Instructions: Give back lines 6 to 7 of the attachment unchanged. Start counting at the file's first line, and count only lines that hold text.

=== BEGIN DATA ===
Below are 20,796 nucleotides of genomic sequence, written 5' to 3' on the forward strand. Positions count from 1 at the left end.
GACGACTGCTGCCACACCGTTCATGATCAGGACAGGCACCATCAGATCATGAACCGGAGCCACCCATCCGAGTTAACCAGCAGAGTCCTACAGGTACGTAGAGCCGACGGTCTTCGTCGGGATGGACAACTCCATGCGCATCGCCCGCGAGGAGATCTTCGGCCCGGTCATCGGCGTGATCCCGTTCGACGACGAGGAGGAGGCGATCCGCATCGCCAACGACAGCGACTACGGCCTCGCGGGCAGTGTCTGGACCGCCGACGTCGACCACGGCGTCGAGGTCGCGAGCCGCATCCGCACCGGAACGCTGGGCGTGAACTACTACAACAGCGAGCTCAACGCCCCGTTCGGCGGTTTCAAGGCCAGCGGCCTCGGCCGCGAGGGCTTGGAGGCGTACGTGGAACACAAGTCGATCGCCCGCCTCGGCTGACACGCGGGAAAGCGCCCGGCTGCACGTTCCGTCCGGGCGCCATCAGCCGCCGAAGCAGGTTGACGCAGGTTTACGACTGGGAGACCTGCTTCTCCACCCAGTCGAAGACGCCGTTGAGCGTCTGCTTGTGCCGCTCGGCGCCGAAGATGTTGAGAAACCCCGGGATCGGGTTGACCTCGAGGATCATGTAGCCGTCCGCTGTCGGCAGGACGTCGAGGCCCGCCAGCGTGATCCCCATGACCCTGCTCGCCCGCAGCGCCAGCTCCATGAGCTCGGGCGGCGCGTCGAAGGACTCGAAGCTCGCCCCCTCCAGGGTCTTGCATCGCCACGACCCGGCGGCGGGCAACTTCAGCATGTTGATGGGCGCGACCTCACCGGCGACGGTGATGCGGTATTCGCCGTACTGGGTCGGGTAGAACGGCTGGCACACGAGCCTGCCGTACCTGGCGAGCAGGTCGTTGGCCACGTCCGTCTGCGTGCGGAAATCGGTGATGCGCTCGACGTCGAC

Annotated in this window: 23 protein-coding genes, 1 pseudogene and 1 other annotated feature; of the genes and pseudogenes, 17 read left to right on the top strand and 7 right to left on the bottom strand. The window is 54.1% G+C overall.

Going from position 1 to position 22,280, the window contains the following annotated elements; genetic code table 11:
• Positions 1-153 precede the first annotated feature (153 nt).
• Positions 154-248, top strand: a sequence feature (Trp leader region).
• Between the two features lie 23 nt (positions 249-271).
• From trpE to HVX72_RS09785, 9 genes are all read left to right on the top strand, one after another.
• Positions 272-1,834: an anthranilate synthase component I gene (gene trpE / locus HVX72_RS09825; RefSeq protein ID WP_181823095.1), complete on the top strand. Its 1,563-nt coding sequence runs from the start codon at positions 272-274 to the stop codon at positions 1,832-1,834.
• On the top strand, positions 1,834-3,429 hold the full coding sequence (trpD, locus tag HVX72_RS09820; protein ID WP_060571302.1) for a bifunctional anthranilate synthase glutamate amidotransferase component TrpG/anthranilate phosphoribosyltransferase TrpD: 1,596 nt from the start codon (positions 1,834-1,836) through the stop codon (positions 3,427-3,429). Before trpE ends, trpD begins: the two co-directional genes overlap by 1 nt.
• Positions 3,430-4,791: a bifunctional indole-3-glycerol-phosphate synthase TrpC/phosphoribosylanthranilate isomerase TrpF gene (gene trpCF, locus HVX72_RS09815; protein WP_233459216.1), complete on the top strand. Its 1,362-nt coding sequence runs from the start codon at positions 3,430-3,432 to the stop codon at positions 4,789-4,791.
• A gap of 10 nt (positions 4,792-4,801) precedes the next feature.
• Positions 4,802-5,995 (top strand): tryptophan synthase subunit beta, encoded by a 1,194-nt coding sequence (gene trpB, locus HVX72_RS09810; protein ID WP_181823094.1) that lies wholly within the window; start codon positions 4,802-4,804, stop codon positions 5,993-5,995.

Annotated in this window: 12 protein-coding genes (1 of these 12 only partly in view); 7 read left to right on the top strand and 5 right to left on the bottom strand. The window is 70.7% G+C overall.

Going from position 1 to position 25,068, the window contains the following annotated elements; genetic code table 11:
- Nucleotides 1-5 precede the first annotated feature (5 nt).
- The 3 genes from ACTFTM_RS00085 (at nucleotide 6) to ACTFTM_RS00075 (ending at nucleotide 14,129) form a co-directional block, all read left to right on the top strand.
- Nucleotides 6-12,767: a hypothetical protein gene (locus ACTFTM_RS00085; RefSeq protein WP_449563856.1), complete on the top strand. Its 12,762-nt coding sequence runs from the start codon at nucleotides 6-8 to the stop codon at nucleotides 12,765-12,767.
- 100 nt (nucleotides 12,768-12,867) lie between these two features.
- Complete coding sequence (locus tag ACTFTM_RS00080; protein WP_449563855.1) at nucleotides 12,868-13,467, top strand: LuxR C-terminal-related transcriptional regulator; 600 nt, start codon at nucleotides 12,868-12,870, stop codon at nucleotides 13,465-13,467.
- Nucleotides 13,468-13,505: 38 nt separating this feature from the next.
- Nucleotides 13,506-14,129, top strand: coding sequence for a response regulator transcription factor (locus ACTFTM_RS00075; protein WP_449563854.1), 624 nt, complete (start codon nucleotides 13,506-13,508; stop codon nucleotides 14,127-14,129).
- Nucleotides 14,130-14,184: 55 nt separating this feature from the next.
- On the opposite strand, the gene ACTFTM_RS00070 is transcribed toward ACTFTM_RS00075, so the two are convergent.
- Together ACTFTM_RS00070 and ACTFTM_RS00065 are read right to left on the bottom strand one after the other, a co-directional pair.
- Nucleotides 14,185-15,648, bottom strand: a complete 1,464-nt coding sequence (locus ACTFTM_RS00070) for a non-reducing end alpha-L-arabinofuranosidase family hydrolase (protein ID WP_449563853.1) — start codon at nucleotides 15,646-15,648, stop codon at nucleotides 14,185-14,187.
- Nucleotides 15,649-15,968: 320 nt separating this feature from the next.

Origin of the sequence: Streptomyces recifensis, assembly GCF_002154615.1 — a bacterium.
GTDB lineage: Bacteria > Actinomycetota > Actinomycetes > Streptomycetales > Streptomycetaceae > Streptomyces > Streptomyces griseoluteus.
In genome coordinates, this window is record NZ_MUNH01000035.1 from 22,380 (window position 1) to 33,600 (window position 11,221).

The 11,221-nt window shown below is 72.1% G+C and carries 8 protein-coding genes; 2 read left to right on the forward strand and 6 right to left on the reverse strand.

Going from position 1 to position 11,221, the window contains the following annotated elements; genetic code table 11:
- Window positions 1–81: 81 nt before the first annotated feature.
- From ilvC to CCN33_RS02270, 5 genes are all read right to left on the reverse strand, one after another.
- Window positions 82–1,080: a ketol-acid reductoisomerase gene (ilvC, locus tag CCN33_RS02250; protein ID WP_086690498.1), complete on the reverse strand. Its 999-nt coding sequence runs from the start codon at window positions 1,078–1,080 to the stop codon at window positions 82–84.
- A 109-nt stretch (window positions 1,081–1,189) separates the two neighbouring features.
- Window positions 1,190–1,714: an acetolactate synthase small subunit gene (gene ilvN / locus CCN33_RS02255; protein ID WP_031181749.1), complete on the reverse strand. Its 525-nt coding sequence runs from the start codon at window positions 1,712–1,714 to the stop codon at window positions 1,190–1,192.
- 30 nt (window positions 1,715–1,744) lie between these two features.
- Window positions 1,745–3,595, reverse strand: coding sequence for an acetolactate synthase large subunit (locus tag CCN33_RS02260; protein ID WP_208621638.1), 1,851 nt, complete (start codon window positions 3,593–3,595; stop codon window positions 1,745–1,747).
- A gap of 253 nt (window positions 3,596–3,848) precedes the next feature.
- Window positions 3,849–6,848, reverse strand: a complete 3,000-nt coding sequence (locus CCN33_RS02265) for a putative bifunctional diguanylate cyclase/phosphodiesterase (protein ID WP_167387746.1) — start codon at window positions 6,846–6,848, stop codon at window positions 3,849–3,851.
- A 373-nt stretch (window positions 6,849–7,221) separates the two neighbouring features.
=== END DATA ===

• Positions 154-248, top strand: a sequence feature (Trp leader region).
• Between the two features lie 23 nt (positions 249-271).